By Dees Stribling, Contributing Editor
The U.S. office market got off to a reasonably good start in 2016, with the national vacancy rate declining by 10 basis points during the first quarter to 16.2 percent, according to Reis’ first-quarter report on the market, which the company released on Monday (with commentary from senior economist and director of research Ryan Severino).
Although that’s a slight deceleration from last quarter’s 20-basis-point drop, it indicates that demand continues to outpace new supply growth. In fact, the national vacancy rate is now down 140 basis points from the cyclical high reached at the end of 2010. The current rate is the lowest vacancy rate since the second quarter of 2009, according to Reis, when it was headed upward.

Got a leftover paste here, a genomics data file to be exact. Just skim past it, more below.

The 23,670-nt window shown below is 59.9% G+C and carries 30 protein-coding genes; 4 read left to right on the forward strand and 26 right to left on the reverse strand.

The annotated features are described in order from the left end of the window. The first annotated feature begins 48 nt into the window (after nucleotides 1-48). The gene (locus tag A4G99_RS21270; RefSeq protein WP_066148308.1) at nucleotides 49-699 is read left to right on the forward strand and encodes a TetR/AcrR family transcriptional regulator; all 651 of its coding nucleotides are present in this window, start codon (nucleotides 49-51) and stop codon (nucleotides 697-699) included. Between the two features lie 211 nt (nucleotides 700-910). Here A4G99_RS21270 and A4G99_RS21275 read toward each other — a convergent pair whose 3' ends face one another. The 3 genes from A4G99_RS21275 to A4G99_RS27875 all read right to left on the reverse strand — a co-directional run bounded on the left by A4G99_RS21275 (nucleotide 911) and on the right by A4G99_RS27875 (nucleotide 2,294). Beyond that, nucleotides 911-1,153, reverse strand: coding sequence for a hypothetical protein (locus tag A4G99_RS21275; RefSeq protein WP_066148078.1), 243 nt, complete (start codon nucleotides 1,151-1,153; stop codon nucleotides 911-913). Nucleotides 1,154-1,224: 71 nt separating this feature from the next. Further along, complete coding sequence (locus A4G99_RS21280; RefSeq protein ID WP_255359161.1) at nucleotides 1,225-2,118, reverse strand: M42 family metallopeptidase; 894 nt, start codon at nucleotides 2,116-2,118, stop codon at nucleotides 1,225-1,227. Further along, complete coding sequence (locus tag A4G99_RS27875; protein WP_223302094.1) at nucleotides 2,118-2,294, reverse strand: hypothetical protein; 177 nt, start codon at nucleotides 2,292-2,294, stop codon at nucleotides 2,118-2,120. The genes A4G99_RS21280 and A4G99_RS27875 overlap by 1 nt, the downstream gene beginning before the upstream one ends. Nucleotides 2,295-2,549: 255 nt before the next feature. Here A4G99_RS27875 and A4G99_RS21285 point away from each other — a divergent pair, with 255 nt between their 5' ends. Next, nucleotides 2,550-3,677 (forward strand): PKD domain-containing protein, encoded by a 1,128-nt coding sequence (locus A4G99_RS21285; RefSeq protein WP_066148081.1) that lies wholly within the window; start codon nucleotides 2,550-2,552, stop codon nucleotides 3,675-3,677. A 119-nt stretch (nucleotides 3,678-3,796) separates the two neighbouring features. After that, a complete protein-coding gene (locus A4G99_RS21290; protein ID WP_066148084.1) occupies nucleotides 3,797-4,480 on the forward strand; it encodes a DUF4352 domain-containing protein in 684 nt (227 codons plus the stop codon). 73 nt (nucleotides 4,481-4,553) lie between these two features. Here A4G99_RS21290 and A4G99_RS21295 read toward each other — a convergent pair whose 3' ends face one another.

The company also noted that the amount of office space that came on line during the first quarter was 6.0 million square feet, a drop from 9.6 million square feet during the fourth quarter. Net absorption of 10.1 million square feet for Q1 was also down compared with 15.3 million square feet during the fourth quarter. However, over the last 12 months, the office market has absorbed a grand total of 45.2 million square feet, which is the best 12-month total since before 2007, Reis said.
Asking and effective rents both grew 0.9 percent during the first quarter, Reis reported, which is the 22nd consecutive quarter of growth for those metrics. But the growth isn’t consistently spread across the nation. Tech markets are outperforming by “such a wide margin that they are pulling the rental growth rates above the level that would normally be associated with a 16.2 percent vacancy rate…the majority of market are still at very nascent stages of rent growth.”